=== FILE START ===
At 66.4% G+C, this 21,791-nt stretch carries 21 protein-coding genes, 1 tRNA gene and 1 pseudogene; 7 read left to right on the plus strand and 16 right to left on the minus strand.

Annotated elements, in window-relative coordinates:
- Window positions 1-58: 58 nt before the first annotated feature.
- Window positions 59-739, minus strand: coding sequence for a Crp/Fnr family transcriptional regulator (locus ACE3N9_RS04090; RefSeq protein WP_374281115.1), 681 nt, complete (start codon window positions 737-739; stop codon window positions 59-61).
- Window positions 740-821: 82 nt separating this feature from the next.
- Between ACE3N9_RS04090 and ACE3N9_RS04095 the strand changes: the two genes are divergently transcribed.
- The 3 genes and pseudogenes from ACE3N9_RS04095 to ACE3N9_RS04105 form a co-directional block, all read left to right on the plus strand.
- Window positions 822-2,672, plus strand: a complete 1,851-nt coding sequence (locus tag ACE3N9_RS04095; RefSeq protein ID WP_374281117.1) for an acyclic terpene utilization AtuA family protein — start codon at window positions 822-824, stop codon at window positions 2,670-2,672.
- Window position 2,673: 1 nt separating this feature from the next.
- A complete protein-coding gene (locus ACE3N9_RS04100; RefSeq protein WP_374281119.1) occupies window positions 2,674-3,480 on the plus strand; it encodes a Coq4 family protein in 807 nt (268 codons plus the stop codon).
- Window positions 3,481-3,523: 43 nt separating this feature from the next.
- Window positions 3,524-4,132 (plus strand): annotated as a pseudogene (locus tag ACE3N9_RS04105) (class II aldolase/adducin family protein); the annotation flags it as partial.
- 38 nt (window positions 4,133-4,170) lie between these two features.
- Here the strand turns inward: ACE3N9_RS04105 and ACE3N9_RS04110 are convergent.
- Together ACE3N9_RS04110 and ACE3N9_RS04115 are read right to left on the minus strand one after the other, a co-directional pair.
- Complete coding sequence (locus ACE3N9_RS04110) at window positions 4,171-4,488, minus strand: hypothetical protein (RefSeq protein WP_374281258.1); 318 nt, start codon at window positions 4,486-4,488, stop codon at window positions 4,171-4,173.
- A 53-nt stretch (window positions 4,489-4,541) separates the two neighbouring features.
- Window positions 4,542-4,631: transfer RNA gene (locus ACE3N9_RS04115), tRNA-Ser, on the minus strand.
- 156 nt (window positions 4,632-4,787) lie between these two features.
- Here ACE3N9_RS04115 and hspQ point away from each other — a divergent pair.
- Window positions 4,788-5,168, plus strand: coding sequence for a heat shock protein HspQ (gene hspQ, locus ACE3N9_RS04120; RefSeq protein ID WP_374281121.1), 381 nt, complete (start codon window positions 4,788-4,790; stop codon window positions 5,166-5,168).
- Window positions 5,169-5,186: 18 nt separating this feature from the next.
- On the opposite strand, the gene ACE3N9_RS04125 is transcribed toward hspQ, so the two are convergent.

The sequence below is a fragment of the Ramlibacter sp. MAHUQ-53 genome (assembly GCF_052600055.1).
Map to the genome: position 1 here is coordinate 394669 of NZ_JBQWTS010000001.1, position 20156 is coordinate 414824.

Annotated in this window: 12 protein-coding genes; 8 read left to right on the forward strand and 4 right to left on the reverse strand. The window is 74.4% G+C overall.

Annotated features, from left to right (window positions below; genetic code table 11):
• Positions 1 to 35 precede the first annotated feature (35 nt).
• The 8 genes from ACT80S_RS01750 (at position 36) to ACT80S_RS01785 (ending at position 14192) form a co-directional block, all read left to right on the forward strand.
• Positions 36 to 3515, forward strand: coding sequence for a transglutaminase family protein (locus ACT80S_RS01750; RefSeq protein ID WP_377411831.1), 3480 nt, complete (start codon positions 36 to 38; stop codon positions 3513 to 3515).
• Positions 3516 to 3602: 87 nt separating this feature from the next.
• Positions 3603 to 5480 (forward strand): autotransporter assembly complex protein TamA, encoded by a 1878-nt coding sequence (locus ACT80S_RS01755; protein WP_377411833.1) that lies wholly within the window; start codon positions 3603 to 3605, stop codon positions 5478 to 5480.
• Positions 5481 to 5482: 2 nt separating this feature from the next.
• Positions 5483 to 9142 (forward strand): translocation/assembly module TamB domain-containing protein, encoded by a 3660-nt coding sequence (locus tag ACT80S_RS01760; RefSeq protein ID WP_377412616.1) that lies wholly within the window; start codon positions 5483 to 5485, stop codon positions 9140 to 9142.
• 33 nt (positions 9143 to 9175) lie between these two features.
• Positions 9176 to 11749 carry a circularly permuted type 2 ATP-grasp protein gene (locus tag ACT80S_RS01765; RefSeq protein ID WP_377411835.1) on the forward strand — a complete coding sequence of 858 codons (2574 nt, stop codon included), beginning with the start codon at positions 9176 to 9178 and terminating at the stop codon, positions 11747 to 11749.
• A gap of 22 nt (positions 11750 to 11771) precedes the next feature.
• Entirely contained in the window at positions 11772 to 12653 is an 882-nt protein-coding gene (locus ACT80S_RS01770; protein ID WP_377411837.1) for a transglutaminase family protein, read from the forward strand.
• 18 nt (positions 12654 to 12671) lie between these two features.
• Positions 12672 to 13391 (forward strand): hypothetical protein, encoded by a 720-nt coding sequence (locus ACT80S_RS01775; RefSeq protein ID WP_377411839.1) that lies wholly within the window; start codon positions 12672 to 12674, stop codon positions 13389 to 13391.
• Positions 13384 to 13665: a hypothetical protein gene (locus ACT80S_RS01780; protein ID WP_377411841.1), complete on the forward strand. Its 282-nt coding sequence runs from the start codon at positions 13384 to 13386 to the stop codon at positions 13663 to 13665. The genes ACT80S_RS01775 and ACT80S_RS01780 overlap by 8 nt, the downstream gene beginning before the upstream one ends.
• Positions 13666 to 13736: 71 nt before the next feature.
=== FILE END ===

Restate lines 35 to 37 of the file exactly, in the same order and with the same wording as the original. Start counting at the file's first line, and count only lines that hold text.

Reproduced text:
• 33 nt (positions 9143 to 9175) lie between these two features.
• Positions 9176 to 11749 carry a circularly permuted type 2 ATP-grasp protein gene (locus tag ACT80S_RS01765; RefSeq protein ID WP_377411835.1) on the forward strand — a complete coding sequence of 858 codons (2574 nt, stop codon included), beginning with the start codon at positions 9176 to 9178 and terminating at the stop codon, positions 11747 to 11749.
• A gap of 22 nt (positions 11750 to 11771) precedes the next feature.